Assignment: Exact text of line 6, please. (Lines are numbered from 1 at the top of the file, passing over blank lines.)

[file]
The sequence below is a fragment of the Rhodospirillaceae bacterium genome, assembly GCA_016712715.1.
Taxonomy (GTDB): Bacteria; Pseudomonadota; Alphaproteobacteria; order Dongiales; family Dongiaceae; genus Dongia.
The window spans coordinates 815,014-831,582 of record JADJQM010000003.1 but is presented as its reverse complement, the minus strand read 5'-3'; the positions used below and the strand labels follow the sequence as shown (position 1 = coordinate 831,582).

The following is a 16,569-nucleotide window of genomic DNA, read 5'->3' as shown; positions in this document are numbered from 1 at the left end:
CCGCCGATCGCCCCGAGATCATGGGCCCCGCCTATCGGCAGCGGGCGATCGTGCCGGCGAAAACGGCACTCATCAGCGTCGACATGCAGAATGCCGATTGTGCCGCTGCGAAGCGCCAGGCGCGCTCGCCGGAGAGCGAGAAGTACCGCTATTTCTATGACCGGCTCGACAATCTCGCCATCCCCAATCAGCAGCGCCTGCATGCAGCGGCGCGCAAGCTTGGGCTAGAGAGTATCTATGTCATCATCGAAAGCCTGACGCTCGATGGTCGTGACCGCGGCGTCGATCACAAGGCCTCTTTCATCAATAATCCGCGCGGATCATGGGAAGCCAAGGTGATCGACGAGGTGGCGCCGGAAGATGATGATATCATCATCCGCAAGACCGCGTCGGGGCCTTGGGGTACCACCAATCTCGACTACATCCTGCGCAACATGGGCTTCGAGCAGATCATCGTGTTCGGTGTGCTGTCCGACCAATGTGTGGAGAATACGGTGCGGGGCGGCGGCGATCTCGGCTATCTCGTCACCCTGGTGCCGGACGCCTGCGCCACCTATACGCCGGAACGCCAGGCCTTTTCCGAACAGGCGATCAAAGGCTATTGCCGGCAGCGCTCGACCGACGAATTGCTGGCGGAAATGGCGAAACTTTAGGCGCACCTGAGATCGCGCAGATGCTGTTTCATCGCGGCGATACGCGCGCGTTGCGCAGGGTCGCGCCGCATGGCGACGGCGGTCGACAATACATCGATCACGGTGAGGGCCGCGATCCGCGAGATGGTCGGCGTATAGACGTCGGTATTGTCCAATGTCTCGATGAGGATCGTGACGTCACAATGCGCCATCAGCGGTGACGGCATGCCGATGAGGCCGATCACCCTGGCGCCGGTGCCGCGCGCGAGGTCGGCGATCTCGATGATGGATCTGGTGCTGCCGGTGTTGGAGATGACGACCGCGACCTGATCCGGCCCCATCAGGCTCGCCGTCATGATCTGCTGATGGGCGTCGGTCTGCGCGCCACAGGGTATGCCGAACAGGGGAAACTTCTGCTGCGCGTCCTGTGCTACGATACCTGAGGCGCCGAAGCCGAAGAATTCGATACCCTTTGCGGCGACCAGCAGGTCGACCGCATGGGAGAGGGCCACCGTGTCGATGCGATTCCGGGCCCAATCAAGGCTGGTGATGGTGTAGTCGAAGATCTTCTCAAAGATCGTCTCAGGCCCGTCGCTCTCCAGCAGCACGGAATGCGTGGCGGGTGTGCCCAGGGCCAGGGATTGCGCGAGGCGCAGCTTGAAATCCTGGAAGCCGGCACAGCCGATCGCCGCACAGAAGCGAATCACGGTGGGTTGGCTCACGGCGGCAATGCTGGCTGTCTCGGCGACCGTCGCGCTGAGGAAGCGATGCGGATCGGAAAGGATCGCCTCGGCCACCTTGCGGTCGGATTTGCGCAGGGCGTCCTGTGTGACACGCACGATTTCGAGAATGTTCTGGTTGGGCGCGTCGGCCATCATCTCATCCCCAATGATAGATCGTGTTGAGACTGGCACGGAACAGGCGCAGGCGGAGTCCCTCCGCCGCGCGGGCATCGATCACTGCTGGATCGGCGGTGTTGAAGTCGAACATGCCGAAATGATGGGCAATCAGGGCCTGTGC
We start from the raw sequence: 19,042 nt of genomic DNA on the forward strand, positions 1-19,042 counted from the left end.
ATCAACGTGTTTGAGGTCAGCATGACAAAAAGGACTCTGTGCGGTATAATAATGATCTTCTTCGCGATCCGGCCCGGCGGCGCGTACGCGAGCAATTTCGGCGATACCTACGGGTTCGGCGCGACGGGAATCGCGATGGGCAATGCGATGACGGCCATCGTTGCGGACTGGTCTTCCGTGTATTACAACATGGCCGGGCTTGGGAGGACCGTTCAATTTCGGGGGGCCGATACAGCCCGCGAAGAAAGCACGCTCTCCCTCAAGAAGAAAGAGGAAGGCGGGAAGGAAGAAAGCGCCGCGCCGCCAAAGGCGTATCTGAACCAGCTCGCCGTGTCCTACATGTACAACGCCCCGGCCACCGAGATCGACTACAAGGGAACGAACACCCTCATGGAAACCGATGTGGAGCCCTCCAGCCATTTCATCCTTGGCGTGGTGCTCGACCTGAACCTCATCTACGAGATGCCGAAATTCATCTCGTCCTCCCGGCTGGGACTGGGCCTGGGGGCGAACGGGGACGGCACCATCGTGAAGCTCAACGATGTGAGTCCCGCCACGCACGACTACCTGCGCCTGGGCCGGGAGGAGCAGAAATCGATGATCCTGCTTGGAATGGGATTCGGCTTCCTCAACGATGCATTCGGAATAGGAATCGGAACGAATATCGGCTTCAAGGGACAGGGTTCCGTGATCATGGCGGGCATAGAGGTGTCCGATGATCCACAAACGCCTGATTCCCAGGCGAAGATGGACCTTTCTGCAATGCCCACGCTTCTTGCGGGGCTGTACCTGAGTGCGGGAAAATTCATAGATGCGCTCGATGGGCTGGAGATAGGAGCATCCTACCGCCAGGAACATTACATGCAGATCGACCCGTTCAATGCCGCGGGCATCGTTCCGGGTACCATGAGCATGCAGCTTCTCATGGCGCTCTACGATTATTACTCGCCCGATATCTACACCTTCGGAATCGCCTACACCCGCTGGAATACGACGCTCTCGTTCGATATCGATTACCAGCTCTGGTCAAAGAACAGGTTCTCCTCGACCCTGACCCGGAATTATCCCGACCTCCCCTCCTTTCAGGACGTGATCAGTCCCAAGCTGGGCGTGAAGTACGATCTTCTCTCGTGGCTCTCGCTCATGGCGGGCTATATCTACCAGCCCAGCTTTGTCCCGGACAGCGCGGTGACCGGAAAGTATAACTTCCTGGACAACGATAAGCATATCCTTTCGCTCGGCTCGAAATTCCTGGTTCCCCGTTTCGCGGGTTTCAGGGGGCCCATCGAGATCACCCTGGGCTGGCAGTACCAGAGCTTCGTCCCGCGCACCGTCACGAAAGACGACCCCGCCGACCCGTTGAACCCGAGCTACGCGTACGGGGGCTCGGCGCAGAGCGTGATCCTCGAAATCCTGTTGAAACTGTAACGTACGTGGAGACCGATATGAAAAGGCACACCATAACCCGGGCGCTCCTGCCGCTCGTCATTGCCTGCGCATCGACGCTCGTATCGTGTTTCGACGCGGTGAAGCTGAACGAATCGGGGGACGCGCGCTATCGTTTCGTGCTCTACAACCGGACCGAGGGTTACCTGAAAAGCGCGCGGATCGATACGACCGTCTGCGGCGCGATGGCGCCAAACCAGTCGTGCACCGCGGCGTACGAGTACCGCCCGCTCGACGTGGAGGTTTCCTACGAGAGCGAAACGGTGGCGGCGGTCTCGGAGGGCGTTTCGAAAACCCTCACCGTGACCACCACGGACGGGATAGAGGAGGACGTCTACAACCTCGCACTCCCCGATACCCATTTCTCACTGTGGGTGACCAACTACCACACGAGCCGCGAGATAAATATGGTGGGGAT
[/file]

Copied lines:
We start from the raw sequence: 19,042 nt of genomic DNA on the forward strand, positions 1-19,042 counted from the left end.